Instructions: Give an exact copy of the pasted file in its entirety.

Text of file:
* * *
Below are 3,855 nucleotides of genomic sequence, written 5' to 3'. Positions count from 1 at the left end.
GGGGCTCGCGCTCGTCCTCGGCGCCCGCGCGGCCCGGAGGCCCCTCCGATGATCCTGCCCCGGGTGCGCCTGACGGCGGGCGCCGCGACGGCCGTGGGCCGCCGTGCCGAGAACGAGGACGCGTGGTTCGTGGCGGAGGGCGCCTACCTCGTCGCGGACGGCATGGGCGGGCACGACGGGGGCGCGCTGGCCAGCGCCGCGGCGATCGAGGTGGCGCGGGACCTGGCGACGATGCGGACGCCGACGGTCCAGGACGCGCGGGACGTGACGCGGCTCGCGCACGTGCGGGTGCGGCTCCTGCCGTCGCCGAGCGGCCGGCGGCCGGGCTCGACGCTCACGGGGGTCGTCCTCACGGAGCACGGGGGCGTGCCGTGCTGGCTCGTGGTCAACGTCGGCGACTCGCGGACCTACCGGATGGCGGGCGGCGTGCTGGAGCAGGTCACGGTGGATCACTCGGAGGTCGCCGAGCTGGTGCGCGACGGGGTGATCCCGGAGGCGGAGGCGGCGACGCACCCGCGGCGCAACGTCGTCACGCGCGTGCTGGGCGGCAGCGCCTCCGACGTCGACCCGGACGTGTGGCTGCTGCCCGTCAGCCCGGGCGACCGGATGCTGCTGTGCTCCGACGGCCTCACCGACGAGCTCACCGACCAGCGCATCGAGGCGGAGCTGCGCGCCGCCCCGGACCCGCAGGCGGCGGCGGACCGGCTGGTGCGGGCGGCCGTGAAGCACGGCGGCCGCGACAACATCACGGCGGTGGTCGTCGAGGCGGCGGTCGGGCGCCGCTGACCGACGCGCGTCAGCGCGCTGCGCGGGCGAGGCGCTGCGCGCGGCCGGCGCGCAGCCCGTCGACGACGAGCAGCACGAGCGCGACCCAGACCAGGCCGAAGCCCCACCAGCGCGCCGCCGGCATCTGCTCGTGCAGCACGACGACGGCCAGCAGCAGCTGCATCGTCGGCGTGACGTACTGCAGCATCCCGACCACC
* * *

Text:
Below are 3,855 nucleotides of genomic sequence, written 5' to 3'. Positions count from 1 at the left end.
GGGGCTCGCGCTCGTCCTCGGCGCCCGCGCGGCCCGGAGGCCCCTCCGATGATCCTGCCCCGGGTGCGCCTGACGGCGGGCGCCGCGACGGCCGTGGGCCGCCGTGCCGAGAACGAGGACGCGTGGTTCGTGGCGGAGGGCGCCTACCTCGTCGCGGACGGCATGGGCGGGCACGACGGGGGCGCGCTGGCCAGCGCCGCGGCGATCGAGGTGGCGCGGGACCTGGCGACGATGCGGACGCCGACGGTCCAGGACGCGCGGGACGTGACGCGGCTCGCGCACGTGCGGGTGCGGCTCCTGCCGTCGCCGAGCGGCCGGCGGCCGGGCTCGACGCTCACGGGGGTCGTCCTCACGGAGCACGGGGGCGTGCCGTGCTGGCTCGTGGTCAACGTCGGCGACTCGCGGACCTACCGGATGGCGGGCGGCGTGCTGGAGCAGGTCACGGTGGATCACTCGGAGGTCGCCGAGCTGGTGCGCGACGGGGTGATCCCGGAGGCGGAGGCGGCGACGCACCCGCGGCGCAACGTCGTCACGCGCGTGCTGGGCGGCAGCGCCTCCGACGTCGACCCGGACGTGTGGCTGCTGCCCGTCAGCCCGGGCGACCGGATGCTGCTGTGCTCCGACGGCCTCACCGACGAGCTCACCGACCAGCGCATCGAGGCGGAGCTGCGCGCCGCCCCGGACCCGCAGGCGGCGGCGGACCGGCTGGTGCGGGCGGCCGTGAAGCACGGCGGCCGCGACAACATCACGGCGGTGGTCGTCGAGGCGGCGGTCGGGCGCCGCTGACCGACGCGCGTCAGCGCGCTGCGCGGGCGAGGCGCTGCGCGCGGCCGGCGCGCAGCCCGTCGACGACGAGCAGCACGAGCGCGACCCAGACCAGGCCGAAGCCCCACCAGCGCGCCGCCGGCATCTGCTCGTGCAGCACGACGACGGCCAGCAGCAGCTGCATCGTCGGCGTGACGTACTGCAGCATCCCGACCACC